owering electricity pylons bisect the western edge of Haldon Forest, their splayed metal arms echoing the shapes of surrounding conifer trees, as if they have broken ranks from the plantation pines. It is bitterly cold but I take a seat at the foot of a pylon. I have come in search of one of Britain’s most elusive birds and the surrounding woodland, I have been assured, is the place to spot it.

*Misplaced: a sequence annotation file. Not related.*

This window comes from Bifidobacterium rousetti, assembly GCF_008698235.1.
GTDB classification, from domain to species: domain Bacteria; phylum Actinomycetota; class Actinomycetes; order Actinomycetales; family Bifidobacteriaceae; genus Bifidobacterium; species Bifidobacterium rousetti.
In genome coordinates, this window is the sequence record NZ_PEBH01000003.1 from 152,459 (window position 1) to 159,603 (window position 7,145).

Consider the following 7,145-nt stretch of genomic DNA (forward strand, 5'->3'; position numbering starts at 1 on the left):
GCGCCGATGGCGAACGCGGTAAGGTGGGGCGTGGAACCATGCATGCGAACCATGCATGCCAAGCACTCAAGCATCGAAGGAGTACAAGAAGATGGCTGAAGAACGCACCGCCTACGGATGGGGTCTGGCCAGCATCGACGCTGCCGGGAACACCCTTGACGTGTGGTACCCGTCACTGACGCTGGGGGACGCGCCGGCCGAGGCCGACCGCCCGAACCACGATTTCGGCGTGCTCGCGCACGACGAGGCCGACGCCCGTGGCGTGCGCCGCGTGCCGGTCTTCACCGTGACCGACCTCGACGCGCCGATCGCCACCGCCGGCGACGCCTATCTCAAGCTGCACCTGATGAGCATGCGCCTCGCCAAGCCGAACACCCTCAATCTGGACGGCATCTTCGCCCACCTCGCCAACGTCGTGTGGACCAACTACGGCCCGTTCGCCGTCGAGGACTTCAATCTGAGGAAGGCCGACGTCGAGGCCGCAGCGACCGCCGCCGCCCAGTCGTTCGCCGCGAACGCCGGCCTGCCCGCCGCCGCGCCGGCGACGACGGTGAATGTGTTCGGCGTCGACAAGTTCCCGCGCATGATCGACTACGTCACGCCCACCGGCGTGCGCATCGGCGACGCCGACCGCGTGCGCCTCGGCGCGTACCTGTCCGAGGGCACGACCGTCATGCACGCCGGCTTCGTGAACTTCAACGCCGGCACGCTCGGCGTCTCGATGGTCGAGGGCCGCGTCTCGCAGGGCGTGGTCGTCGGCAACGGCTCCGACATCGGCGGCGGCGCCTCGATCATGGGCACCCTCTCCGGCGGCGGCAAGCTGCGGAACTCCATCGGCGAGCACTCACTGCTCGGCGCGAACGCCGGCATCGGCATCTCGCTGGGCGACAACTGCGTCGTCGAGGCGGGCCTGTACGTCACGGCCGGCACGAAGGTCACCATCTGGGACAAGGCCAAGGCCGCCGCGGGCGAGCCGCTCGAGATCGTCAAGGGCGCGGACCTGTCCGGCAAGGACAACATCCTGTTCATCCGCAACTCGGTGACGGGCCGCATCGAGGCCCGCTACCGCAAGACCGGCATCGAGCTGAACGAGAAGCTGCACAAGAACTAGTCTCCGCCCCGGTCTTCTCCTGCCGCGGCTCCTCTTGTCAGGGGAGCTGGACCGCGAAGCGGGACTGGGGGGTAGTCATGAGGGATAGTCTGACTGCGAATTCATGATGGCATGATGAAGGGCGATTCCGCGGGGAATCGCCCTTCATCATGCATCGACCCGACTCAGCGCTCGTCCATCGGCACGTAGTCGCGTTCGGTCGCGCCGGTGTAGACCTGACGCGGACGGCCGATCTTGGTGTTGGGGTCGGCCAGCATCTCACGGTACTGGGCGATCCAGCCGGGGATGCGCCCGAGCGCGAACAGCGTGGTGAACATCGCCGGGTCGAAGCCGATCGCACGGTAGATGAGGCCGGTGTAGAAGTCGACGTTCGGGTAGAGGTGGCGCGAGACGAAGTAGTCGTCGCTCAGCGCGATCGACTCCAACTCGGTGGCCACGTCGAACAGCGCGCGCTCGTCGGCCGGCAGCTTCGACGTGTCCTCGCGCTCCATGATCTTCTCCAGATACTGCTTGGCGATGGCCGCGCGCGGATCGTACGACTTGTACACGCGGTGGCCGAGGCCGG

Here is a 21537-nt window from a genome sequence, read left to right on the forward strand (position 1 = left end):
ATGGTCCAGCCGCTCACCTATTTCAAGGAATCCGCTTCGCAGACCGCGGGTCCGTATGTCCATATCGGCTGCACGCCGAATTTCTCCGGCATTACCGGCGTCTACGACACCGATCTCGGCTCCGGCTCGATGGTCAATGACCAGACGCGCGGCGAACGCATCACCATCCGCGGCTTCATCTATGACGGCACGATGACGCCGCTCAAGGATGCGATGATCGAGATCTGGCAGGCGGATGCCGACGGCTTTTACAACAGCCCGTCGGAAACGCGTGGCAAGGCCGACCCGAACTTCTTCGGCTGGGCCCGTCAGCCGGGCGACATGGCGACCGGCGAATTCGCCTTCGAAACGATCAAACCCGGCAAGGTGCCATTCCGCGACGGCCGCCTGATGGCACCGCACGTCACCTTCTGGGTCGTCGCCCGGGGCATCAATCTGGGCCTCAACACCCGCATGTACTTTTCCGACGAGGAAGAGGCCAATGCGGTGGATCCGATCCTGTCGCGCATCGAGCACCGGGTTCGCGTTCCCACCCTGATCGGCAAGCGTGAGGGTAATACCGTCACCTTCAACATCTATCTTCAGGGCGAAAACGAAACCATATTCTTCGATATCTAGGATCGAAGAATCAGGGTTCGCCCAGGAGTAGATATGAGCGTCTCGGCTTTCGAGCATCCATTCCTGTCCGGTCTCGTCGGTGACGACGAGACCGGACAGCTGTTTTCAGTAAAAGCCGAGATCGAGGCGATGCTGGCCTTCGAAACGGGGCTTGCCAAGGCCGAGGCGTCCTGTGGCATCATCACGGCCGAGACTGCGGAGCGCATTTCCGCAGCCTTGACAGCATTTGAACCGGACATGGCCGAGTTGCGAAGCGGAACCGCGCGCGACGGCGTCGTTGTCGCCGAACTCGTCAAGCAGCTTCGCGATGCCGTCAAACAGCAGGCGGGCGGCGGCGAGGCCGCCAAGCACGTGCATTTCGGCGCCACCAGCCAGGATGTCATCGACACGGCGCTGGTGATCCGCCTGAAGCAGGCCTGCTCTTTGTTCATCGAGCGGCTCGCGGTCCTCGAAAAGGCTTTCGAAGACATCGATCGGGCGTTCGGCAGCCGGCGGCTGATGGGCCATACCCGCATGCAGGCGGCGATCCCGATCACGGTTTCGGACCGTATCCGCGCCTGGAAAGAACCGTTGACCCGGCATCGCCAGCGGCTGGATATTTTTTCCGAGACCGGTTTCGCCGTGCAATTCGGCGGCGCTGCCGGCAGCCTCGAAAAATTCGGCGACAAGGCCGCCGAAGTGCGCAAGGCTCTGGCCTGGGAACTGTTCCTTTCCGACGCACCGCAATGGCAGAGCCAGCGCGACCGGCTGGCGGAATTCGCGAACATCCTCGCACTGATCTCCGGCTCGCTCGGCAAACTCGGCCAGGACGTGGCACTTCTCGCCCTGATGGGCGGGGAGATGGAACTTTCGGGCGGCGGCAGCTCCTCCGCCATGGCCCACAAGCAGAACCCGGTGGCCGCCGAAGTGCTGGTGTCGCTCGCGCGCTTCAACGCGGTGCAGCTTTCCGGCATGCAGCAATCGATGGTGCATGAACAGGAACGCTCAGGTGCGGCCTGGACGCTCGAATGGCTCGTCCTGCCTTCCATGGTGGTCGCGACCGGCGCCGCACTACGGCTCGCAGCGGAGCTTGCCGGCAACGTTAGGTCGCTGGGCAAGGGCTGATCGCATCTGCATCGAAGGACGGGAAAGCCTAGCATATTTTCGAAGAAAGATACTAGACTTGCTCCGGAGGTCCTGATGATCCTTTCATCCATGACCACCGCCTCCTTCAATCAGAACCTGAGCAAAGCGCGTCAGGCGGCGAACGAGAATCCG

Hail soon begins peppering the ground around me and causing the power cables above to fizz alarmingly. I consider retreating to my car, but a sudden sharp pit!jolts my senses like a static charge. The storm passes and I hear the sound again, tracing its source to a bird perched deep within a stand of hornbeam trees. I can just make out a heavy head fronted by a powerful nutcracker of a beak. It is enough to identify it: a hawfinch. My luck is in.